3.2 Material Point Method

The Material Point Method (MPM) is derived from the Particle in Cell (PIC) method originally developed in the 1960s by Harlow in computational fluid mechanics. The MPM has been successfully applied to computational solid mechanics problems (Sulsky et al. 1994; Sulsky and Schreyer 2004; Bardenhagen and Kober 2004; Guilkey et al. 2006). One of the most important features of the MPM is that it allows a straightforward discretisation of complex material shapes, including direct discretisation from 2D or 3D images, as well as an efficient and robust handling of contacts between material surfaces.

In the MPM, the domain of interest is defined by a collection of material points p, p = 1… Np. As a direct consequence of this principle, each material point carries its properties, such as position, velocity, acceleration, strain and stress, in a Lagrangian way (step 1 of Fig. 7). The particle mass, mp, is computed from the medium density and the initial point distribution. In the classical version of MPM, no volume is affected to material points: therefore, the resulting density field is approximated by a non-continuous field defined by Dirac functions (capital letters are used for Lagrangian values):

$$ \rho \left(\overrightarrow{x},t\right)={\displaystyle \sum_{p=1}^{N_p}{m}_p\updelta \left(\overrightarrow{x}-{\overrightarrow{X}}_p(t)\right)} $$
Fig. 7
figure 7

Principle of the Material Point Method (adapted from Sulsky et al. 1994)

The mp values are constant over time, which ensures mass conservation. The weak form of the momentum equation is solved with the aid of a background grid. This grid consists of simple finite elements, usually isoparametric, four-node, quadrilateral elements in two dimensions. This simple grid only has to include all the material points and is reset at each time increment, thereby avoiding the classical FE problems that result from large deformations. The algorithm allows all quantities at material points to be updated stepwise. To do so, the first step is to map the material points on nodes i, i = 1… Ng of the FE mesh (step 2 of Fig. 7). Superscript k refers to time step k and superscript L refers to the end of the Lagrangian step. Classical FE shape functions, Ni, are used for this purpose:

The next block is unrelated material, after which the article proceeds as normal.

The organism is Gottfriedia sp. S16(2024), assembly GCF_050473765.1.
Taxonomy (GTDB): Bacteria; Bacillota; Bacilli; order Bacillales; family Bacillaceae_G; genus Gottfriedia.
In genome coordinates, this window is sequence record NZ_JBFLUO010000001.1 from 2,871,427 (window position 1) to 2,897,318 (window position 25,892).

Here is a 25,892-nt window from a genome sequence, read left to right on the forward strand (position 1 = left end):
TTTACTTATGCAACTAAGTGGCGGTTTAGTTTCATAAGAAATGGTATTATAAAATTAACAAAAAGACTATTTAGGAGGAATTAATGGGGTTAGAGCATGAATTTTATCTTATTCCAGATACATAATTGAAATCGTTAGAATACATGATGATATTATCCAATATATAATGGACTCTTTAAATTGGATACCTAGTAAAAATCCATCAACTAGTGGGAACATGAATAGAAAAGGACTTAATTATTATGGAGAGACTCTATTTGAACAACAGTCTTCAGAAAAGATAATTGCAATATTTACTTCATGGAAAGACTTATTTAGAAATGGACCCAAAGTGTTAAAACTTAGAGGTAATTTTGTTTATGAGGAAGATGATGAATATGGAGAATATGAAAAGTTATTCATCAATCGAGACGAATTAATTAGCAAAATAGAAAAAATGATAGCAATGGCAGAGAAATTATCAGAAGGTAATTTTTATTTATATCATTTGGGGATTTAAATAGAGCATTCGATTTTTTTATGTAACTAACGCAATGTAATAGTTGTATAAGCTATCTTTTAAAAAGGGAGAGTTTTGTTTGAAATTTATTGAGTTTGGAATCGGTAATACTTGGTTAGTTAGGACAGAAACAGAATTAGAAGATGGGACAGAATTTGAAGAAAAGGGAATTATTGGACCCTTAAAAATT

$$ \begin{array}{l}{S}_{pi}^k={N}_i\left({\overrightarrow{X}}_p^k\right)\hfill \\ {}{G}_{pi}^{-k}={\left.\nabla \right|}_{X_p^k}{N}_i\hfill \end{array} $$

Internal forces are mapped on the grid using boundary conditions and the stress level at each point p (step 3 of Fig. 7):

$$ \begin{array}{l}{\overrightarrow{f}}_i^k={\overrightarrow{f}}_i^{\mathrm{int},k}+{\overrightarrow{f}}_i^{\mathrm{ext},k}\hfill \\ {}\mathrm{where}\kern1em {\overrightarrow{f}}_i^{\mathrm{int},k}=-{\displaystyle \sum_{p=1}^{N_p}{m}_p\left({\overline{G}}_{ip}^{T,k}{\overline{\overline{\sigma}}}_p^{S,k}\right)}\hfill \end{array} $$

In Eq. (16), \( {\overline{\overline{\sigma}}}^S \) is the specific stress tensor at point p. The external forces include the boundary conditions, which can be applied either to points or to nodes.

Similarly, the mass matrix is computed by mapping the point masses on the grid:

$$ {m}_{ij}^k={\displaystyle \sum_{p=1}^{N_p}{m}_p\left({S}_{ip}^{T,k}{S}_{pj}^k\right)} $$

At the grid nodes, the weak form of the momentum equation reduces to

$$ {\displaystyle \sum_{j=1}^{N_g}{m}_{ij}^k{\overrightarrow{a}}_j^k={\overrightarrow{f}}_i^k} $$

The velocities at the grid nodes are computed from the point velocities using a least-squares approach with point masses as weighting factors:

$$ {\displaystyle \sum_{j=1}^{N_g}{m}_{ij}^k{\overrightarrow{v}}_j^k={\displaystyle \sum_{p=1}^{N_p}{m}_p{\overrightarrow{V}}_p^k{N}_i\left({X}_p^k\right)}} $$

The momentum Eq. (18) allows the nodal velocities and positions to be updated at the end of the Lagrangian phase (step 4 of Fig. 7):

$$ \begin{array}{l}{\overrightarrow{v}}_i^L={\overrightarrow{v}}_i^k+\varDelta t\kern0.5em {\overrightarrow{a}}_i^k\hfill \\ {}{\overrightarrow{x}}_i^L={\overrightarrow{x}}_i^k+\varDelta t\kern0.5em {\overrightarrow{v}}_i^L\hfill \end{array} $$